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    “Better than watching daytime TV”: sickness presenteeism in UK academics

    Kinman, Gail and Wray, S. (2022) “Better than watching daytime TV”: sickness presenteeism in UK academics. Studies in Higher Education 47 (8), pp. 1724-1735. ISSN 0307-5079.

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    Abstract

    Sickness presenteeism refers to the practice of continuing to work during illness. Although not always damaging, there is evidence that working while sick can impair employees’ health and job performance. As the causes of presenteeism are multi-faceted and context-specific, insight into the experiences of different occupational groups is required. This study examines the prevalence of sickness presenteeism among academic employees, the occupational, organisational and individual factors that encourage such behaviour and the implications for their wellbeing and performance. Data obtained from 5,209 academics working in UK universities (56% female) were subjected to thematic content analysis. Most respondents (90%) reported working while sick at least sometimes, with more than half (52%) doing so often or always. Seven interlinked themes were identified: workload pressure; non-negotiable deadlines; lack of cover; culture and working conditions; being professional, working strategically and personal choice. Although presenteeism among academics can be therapeutic and functional, it seems to be mainly dysfunctional with serious implications for their continued wellbeing and performance.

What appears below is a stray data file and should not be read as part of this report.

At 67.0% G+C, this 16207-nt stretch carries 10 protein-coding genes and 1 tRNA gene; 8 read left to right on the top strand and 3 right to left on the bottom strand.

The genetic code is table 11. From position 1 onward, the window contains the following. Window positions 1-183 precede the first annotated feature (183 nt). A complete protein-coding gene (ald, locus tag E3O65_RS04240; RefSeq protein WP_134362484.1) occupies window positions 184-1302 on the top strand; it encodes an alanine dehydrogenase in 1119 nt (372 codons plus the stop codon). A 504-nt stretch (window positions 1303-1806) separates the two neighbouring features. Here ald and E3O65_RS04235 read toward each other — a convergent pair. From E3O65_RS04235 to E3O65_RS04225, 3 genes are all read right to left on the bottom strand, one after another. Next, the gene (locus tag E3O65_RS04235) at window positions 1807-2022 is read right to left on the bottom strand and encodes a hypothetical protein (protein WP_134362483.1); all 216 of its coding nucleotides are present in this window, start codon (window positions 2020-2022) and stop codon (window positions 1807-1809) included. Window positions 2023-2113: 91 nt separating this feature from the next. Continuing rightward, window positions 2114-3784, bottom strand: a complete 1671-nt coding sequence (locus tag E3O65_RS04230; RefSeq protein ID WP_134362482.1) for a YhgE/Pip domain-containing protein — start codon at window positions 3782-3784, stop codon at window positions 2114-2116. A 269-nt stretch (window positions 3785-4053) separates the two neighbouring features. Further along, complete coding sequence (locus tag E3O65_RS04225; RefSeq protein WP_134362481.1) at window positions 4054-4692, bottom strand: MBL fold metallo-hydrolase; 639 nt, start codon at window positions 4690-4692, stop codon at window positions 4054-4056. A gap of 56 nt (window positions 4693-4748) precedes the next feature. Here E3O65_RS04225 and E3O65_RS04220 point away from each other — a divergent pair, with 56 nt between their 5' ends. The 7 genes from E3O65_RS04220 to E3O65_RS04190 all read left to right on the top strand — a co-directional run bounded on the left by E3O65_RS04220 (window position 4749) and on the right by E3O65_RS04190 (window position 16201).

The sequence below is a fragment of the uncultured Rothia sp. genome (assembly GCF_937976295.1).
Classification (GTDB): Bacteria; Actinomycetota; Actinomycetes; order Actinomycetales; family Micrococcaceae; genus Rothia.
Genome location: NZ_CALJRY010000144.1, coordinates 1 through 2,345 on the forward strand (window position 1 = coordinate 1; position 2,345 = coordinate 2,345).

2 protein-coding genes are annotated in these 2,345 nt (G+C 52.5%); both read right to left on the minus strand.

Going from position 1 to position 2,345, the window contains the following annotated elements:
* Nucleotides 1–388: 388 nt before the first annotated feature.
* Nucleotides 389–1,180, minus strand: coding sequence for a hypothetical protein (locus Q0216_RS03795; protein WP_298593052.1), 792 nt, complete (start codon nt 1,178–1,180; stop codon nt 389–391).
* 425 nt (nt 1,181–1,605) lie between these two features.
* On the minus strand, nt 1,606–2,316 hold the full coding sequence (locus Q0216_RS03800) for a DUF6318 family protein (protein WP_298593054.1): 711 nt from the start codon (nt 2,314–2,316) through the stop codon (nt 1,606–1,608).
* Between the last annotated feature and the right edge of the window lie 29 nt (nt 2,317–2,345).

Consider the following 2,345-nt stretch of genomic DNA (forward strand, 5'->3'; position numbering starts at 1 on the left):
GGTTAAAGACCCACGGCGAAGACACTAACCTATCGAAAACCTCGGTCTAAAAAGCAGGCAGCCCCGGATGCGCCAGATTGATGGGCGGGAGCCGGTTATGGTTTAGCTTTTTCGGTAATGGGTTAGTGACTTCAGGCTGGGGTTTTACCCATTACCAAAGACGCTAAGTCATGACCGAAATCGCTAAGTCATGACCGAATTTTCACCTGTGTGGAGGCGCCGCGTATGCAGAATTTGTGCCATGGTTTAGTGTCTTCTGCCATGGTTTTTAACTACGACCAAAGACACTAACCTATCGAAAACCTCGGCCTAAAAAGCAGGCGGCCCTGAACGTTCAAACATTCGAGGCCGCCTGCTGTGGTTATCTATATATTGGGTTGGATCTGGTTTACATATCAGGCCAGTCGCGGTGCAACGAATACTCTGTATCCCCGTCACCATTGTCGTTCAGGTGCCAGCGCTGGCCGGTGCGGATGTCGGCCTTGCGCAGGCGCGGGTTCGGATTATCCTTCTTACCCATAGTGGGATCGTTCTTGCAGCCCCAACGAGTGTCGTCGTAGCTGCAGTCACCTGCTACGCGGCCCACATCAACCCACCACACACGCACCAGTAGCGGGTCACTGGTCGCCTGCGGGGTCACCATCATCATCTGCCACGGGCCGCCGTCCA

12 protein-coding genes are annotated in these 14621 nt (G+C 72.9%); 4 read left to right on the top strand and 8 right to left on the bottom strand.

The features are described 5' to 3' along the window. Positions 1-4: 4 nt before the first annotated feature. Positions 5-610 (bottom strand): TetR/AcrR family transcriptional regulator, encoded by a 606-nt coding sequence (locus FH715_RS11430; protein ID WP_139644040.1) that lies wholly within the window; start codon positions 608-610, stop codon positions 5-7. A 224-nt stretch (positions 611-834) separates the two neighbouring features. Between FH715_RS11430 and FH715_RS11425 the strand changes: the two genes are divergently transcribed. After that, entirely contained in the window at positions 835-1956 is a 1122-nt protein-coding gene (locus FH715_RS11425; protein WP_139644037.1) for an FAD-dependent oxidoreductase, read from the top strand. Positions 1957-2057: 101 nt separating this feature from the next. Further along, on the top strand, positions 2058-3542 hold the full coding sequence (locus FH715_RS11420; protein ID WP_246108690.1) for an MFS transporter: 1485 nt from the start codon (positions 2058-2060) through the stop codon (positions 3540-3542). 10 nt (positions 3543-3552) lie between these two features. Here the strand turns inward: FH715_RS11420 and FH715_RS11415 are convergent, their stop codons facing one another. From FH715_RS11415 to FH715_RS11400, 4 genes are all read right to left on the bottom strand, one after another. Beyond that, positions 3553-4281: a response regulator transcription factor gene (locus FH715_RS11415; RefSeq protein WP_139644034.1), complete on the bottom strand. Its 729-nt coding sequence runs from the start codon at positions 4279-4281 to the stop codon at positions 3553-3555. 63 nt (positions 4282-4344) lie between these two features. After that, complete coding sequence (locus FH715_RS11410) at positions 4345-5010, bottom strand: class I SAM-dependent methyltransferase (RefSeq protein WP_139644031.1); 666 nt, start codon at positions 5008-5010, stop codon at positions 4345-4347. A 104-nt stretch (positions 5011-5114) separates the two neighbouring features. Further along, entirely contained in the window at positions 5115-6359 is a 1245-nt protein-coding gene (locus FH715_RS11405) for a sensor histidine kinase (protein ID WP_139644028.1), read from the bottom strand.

Metadata

    Item Type: Article
    Additional Information: This is an Accepted Manuscript of an article published by Taylor & Francis, available online at the link above.
    Keyword(s) / Subject(s): Academics, presenteeism, health, job performance, sickness absence behaviours
    School: Birkbeck Faculties and Schools > Faculty of Business and Law > Birkbeck Business School
    Research Centres and Institutes: Sustainable Working Life, Centre for
    Depositing User: Gail Kinman
    Date Deposited: 07 Jan 2022 07:12
    Last Modified: 02 Aug 2023 18:14
    URI: https://eprints.bbk.ac.uk/id/eprint/47041

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